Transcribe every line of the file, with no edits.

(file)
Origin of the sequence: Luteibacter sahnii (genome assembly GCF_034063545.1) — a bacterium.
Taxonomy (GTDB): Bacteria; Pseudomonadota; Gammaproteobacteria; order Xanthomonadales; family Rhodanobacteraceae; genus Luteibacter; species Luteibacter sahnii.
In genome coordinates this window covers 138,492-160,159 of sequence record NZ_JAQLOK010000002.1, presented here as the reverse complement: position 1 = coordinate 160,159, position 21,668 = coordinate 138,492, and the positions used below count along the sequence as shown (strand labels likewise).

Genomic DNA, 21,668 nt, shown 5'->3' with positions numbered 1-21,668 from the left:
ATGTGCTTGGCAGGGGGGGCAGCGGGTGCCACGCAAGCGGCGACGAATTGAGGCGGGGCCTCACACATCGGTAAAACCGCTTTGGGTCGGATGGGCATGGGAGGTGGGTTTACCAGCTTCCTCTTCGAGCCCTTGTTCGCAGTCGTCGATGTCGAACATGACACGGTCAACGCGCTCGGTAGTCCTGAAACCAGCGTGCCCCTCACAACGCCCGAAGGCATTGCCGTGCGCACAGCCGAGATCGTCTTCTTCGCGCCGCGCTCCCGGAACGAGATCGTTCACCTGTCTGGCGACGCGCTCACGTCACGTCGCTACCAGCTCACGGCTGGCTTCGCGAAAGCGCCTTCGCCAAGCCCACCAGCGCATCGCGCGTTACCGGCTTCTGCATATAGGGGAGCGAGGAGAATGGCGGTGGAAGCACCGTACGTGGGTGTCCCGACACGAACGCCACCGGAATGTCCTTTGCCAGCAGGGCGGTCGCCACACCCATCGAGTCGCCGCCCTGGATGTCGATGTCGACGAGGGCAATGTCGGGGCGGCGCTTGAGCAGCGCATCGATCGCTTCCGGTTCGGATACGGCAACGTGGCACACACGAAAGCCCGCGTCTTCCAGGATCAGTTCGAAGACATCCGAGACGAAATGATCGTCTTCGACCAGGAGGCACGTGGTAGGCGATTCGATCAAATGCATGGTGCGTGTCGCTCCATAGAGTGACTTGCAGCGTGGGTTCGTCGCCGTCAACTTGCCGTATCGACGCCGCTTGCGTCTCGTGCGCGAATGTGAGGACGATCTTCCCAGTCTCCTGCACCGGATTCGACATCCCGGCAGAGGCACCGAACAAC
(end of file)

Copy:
Origin of the sequence: Luteibacter sahnii (genome assembly GCF_034063545.1) — a bacterium.
Taxonomy (GTDB): Bacteria; Pseudomonadota; Gammaproteobacteria; order Xanthomonadales; family Rhodanobacteraceae; genus Luteibacter; species Luteibacter sahnii.
In genome coordinates this window covers 138,492-160,159 of sequence record NZ_JAQLOK010000002.1, presented here as the reverse complement: position 1 = coordinate 160,159, position 21,668 = coordinate 138,492, and the positions used below count along the sequence as shown (strand labels likewise).

Genomic DNA, 21,668 nt, shown 5'->3' with positions numbered 1-21,668 from the left:
ATGTGCTTGGCAGGGGGGGCAGCGGGTGCCACGCAAGCGGCGACGAATTGAGGCGGGGCCTCACACATCGGTAAAACCGCTTTGGGTCGGATGGGCATGGGAGGTGGGTTTACCAGCTTCCTCTTCGAGCCCTTGTTCGCAGTCGTCGATGTCGAACATGACACGGTCAACGCGCTCGGTAGTCCTGAAACCAGCGTGCCCCTCACAACGCCCGAAGGCATTGCCGTGCGCACAGCCGAGATCGTCTTCTTCGCGCCGCGCTCCCGGAACGAGATCGTTCACCTGTCTGGCGACGCGCTCACGTCACGTCGCTACCAGCTCACGGCTGGCTTCGCGAAAGCGCCTTCGCCAAGCCCACCAGCGCATCGCGCGTTACCGGCTTCTGCATATAGGGGAGCGAGGAGAATGGCGGTGGAAGCACCGTACGTGGGTGTCCCGACACGAACGCCACCGGAATGTCCTTTGCCAGCAGGGCGGTCGCCACACCCATCGAGTCGCCGCCCTGGATGTCGATGTCGACGAGGGCAATGTCGGGGCGGCGCTTGAGCAGCGCATCGATCGCTTCCGGTTCGGATACGGCAACGTGGCACACACGAAAGCCCGCGTCTTCCAGGATCAGTTCGAAGACATCCGAGACGAAATGATCGTCTTCGACCAGGAGGCACGTGGTAGGCGATTCGATCAAATGCATGGTGCGTGTCGCTCCATAGAGTGACTTGCAGCGTGGGTTCGTCGCCGTCAACTTGCCGTATCGACGCCGCTTGCGTCTCGTGCGCGAATGTGAGGACGATCTTCCCAGTCTCCTGCACCGGATTCGACATCCCGGCAGAGGCACCGAACAAC